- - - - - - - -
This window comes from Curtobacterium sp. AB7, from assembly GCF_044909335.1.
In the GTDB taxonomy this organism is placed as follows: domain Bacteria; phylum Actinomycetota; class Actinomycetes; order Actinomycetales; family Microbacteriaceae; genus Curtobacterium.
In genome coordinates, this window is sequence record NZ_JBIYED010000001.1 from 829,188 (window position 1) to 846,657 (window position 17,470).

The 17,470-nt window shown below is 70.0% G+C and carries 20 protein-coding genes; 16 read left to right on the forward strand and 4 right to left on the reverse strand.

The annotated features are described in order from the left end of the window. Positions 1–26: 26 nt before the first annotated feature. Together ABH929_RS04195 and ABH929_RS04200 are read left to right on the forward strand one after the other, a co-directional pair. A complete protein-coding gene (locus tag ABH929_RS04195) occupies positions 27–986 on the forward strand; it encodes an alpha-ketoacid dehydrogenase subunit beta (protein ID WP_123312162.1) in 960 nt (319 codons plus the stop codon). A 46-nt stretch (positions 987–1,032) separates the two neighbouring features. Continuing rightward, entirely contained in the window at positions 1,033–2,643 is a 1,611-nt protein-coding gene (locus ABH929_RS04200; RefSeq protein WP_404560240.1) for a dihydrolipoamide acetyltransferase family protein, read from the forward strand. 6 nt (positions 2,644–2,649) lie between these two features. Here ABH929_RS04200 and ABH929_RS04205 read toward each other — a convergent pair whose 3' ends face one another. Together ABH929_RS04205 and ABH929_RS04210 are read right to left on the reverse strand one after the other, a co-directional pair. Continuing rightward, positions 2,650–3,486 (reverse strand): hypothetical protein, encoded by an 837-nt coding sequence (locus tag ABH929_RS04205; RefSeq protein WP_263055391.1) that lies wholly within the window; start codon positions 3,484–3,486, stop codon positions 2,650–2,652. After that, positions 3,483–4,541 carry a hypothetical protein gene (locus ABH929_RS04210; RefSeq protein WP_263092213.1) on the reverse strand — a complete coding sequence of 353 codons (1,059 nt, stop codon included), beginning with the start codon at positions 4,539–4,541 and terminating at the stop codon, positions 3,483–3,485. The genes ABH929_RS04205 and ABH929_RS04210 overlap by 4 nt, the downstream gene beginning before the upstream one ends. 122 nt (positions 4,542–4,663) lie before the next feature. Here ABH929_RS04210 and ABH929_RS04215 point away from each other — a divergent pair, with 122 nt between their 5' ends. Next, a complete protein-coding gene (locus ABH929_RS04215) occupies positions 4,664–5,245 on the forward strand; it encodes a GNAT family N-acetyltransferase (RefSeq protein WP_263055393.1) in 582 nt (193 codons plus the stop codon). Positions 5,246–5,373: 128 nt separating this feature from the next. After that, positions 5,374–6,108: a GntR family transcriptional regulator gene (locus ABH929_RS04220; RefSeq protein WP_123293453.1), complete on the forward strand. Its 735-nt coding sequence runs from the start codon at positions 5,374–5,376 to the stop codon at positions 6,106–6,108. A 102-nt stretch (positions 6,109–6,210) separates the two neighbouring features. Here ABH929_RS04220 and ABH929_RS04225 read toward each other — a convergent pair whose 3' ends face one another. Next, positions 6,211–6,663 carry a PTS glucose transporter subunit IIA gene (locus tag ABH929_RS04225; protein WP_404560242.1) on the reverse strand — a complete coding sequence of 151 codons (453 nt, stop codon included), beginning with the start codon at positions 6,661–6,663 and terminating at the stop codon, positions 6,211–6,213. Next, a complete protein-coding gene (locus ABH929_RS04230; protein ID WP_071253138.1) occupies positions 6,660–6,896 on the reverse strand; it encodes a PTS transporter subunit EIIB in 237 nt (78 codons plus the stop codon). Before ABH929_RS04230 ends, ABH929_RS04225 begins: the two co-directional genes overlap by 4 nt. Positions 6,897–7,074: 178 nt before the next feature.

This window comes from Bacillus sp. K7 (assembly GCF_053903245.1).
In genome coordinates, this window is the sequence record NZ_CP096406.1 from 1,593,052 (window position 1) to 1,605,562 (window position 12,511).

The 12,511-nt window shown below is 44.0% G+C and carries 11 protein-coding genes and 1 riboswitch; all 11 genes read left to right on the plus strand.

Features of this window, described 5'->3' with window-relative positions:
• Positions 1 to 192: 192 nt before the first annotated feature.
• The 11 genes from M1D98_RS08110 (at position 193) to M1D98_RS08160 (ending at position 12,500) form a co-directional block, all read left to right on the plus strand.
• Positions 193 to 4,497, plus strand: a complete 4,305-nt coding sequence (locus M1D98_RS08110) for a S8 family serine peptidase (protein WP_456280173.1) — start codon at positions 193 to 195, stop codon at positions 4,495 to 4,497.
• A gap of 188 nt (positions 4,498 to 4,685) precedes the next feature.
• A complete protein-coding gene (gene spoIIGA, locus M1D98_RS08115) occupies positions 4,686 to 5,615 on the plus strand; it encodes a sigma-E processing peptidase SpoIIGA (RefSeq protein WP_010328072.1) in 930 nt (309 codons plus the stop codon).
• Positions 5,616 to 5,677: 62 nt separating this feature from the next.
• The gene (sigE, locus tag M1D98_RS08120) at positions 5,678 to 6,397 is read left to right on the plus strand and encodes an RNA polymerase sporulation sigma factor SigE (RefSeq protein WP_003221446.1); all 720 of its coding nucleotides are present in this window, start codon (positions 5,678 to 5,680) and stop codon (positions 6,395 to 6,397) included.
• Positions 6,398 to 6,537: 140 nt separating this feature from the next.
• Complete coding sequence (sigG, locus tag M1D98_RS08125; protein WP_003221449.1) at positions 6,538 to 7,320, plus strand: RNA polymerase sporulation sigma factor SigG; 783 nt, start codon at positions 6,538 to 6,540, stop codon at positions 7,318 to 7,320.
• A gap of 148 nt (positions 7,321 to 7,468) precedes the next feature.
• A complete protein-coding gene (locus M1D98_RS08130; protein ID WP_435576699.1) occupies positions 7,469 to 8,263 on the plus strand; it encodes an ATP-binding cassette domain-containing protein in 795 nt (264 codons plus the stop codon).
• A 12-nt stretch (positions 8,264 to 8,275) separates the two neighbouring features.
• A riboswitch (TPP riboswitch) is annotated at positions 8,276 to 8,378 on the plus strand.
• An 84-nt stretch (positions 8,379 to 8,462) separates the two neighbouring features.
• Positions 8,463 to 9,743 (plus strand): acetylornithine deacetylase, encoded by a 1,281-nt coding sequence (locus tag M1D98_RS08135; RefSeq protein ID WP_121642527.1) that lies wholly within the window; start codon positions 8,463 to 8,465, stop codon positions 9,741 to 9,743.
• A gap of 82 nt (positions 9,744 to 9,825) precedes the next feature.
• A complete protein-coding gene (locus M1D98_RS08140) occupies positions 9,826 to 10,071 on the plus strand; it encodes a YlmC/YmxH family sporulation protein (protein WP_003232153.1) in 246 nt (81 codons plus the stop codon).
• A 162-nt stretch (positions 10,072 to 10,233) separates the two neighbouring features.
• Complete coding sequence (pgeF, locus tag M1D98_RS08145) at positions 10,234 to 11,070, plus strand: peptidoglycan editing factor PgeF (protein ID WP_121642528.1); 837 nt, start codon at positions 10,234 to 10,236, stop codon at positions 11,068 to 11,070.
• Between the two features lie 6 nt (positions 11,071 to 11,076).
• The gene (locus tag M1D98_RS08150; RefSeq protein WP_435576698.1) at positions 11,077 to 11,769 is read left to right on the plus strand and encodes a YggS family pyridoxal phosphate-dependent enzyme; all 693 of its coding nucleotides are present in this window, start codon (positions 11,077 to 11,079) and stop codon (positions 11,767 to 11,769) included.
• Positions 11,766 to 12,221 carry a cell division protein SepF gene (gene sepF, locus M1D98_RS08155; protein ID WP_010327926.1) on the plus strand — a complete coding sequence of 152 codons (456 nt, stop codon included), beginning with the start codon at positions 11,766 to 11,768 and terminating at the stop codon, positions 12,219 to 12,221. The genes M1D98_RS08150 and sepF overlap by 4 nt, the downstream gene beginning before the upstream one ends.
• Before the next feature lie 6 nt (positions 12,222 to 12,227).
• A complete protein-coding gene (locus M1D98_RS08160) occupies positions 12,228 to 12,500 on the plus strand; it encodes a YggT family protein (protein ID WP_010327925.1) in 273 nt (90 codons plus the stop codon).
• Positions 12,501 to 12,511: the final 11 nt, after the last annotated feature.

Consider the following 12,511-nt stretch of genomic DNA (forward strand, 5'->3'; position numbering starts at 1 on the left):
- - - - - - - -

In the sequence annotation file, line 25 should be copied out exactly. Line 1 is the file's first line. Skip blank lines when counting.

• A gap of 82 nt (positions 9,744 to 9,825) precedes the next feature.